In summary, the central argument of "How to Tell a Historical War Incident" is that in order to emphasize the veracity of a true story, it may be necessary to embellish or fictionalize it slightly. The problem with this approach is that while the original story was true, the enhanced version is no longer true. Thus, historical writers who use this technique run the risk of distorting history.
John Keegan's argument is that historians should always tell the truth and avoid lying by saying that something happened when it factually did not. History is written by the winners so if you are writing about a period of time when there was only one side winning, you would want to give credit where it is due by mentioning other leaders or events that probably influenced the outcome of the battle or war.
For example, if I were writing a book on World War II and came across a photo of Hitler giving the Nazi salute from his wheelchair then told you it showed him at the 1936 Olympics when in fact he had been injured in an air raid earlier that year, that would be lying because it wasn't true when I wrote it down and someone else eventually found out about it and published a picture of him doing it from another angle. Even though it was true then it wouldn't be true now because people know better than to believe everything they read in books.
If there is a moral in a genuine war narrative, it is like the thread that makes the garment. You can't make it up. You can't extract the meaning until you first uncover the underlying meaning. True war stories do not lend themselves to generalization. The specifics must be heard to be believed.
According to O'Brien, the moral of a genuine combat narrative, like the thread that weaves a garment, cannot be detached from the story. He claims that a real battle account cannot be generalized or abstracted. The story's relevance is determined by whether or not you believe it in your stomach. A good story remains a good story even if you know where it will end.
O'Brien says that a good story is one that people enjoy hearing over and over again. It can be a history lesson, but it should also contain elements of fantasy. People love stories about courage and sacrifice, but they also love stories about revenge and justice.
People want to hear how things turned out for the good guy, but they want to hear it from someone who was there - someone who lost friends and colleagues but still managed to bring home the bacon. In other words, people want to know what you thought and felt while everything was happening.
In conclusion, O'Brien says that a good story is one that people enjoy hearing over and over again. People want to know how things turned out for the good guy, but they want to hear it from someone who was there - someone who lost friends and colleagues but still managed to bring home the bacon.
O'Brien presents the most essential issues of his work, including memory, imagination, episte-mology (the study of the nature of knowledge), and truth, by attempting to identify what makes a true combat narrative but never actually attaining this task. He concludes that there are two kinds of stories that can be told about war stories: true ones and false ones. True stories are those that ring true, that fit together smoothly and seem likely to have happened in the same way more than once. False stories are those that do not ring true, that do not make sense or could not have happened as described. O'Brien believes that no story can be judged as either true or false, only as ringingly true or not.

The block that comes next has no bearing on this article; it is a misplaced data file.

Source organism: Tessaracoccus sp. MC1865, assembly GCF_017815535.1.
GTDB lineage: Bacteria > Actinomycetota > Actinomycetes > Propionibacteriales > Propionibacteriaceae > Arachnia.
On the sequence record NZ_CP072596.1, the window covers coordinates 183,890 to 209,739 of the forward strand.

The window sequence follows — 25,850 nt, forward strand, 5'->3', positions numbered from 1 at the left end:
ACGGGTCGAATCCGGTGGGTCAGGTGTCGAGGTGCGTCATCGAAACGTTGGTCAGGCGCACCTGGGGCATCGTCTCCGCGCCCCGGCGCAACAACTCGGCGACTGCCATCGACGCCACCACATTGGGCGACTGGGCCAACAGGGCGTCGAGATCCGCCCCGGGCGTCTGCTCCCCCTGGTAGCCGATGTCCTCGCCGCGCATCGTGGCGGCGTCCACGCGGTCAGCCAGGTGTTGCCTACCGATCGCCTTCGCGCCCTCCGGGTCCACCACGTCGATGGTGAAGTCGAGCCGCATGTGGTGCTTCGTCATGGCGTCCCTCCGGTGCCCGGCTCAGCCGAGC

He starts by examining how we remember events from our past, and how some people's memories are better than others'. He then turns his attention to fiction, particularly war stories, and asks what makes them true or false. After discussing many examples, he comes to the conclusion that there are really only two types of stories that can be used to tell about war stories: true ones and false ones. A true story would be one that rings true, that fits together well and seems likely to have happened in the same way more than once. A false story would be one that does not ring true or that cannot possibly have happened as described.
You may relate a genuine war narrative if it makes you uncomfortable. If you don't like profanity, you probably don't like the truth; if you don't like the truth, watch how you vote. If you find yourself shaking your head at certain points in the story, stop reading. This isn't just about being polite: you have to be willing to hear what others have to say. A true war story will make you think about what happened afterward, perhaps even change the way you view life.
If you can answer "yes" to all of these questions, then you have a real chance of relating to someone who has written a war story.
8 Writing Tips for Realistic War Stories